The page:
• Oct 06 2022

The Long Onramp to Employment with a Disability

By Jason Regier, ExecOnline Coach

Americans with disabilities remain the largest underemployed and underrepresented group in the country. It’s estimated that 1 in 4 adult Americans — 61 million people — live with a disability, and experience unemployment rates nearly double that of the general population, according to the Centers for Disease Control and Prevention.

People with disabilities are dramatically underrepresented in the workplace, and for National Disability Employment Awareness Month, I want to shed light on some of the barriers to workplace equity that persist — and what true equity could look like for workers with disabilities.

My name is Jason Regier and I live in Littleton, Colorado, right outside of Denver. I am a leadership coach with ExecOnline and a Head Coach for the Paralympic Parasport Denmark Wheelchair Rugby Team. As I write this, I just passed the 27-year mark of my spinal cord injury. 

At the beginning of fall in 1996, I was driving back from Denver for my senior year at Oregon State. Outside Salt Lake City on the long rolling hills in Utah, I reach down to change the radio station. In that split instant, the front wheel of my Jeep went off the road, hitting the shoulder of the road that was raised up for highway construction. I tried to regain control, but my Jeep veered into the median, rolling it side-over-side at 75 miles per hour.

As a result of the catastrophic accident, I was a C5-6 tetraplegic with partial use of my arms and paralyzed completely from the upper mid chest down, and my life as I had known it was changed forever. I remember contemplating job offers back in Denver as well as in Oregon, and fearing all of those career aspirations had taken the offramp.

Despite my fears following the accident, I graduated on time with my class in the spring of 1997 and went into corporate training and human resources at Teletech, where I spent 3 1/2 years. I then went back to school and earned an MBA and MS in marketing. Since that time, I’ve made steady strides in a career I’m passionate about, but have also encountered myriad workplace challenges that many people with disabilities face.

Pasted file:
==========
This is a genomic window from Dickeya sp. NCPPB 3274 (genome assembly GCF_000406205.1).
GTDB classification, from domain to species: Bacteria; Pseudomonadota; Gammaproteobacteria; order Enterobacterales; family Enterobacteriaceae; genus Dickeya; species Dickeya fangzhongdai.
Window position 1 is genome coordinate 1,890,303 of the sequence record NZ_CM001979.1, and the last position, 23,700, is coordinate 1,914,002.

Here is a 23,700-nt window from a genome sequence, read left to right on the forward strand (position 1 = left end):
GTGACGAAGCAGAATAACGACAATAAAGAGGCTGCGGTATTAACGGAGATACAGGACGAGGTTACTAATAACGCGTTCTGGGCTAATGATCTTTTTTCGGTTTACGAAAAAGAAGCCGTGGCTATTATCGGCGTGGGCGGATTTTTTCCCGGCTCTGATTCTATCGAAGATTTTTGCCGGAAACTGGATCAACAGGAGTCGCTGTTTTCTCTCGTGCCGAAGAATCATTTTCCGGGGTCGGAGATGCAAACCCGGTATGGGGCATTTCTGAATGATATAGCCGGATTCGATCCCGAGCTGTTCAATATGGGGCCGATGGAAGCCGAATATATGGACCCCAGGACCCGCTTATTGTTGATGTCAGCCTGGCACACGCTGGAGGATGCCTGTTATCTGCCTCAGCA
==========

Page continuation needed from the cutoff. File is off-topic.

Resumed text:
Jason Regier competing for the U.S. Paralympics Rugby Team in the 2012 Paralympics in London. (Credit: Jeffery Regier)

Understanding Workplace Equity

There are physical hurdles and mental barriers that go along with living with a disability. Some barriers are obvious, like stairs to get into  a building if you use a wheelchair. But most barriers are not so obvious. Navigating insurance and health care when you live with a disability can feel like a part-time job in itself. Many of you in the workforce may have experienced a small portion of this, possibly navigating healthcare systems and insurance for a parent or loved one. 

Other invisible barriers are mental and emotional. What happens when you have a catastrophic injury–even if you don’t suffer any brain damage, which I did not–is that you also suffer a mental injury. The toll taken on your self-perception, confidence, and self-esteem requires a lot of time and thought to recover and get back to the life you led before. There is interesting research on lottery winners and individuals that suffer a spinal cord injury. The study found that, six months after their win or injury, both groups returned to a similar level of happiness they had before the life-changing event. This is encouraging evidence of mental and emotional resilience. But as a peer mentor working with other people with spinal cord injuries, I would share that the mental challenge can be as daunting as the physical challenge when adjusting to life with a disability. 

Equality in the workplace has gotten much better since the implementation of the Americans with Disabilities Act. Do you need a desk that accommodates a wheelchair? Check. Do you need a computer with voice-activated software? Check. Do you have access to the building? Check. That was all I thought I needed for my first job after my injury.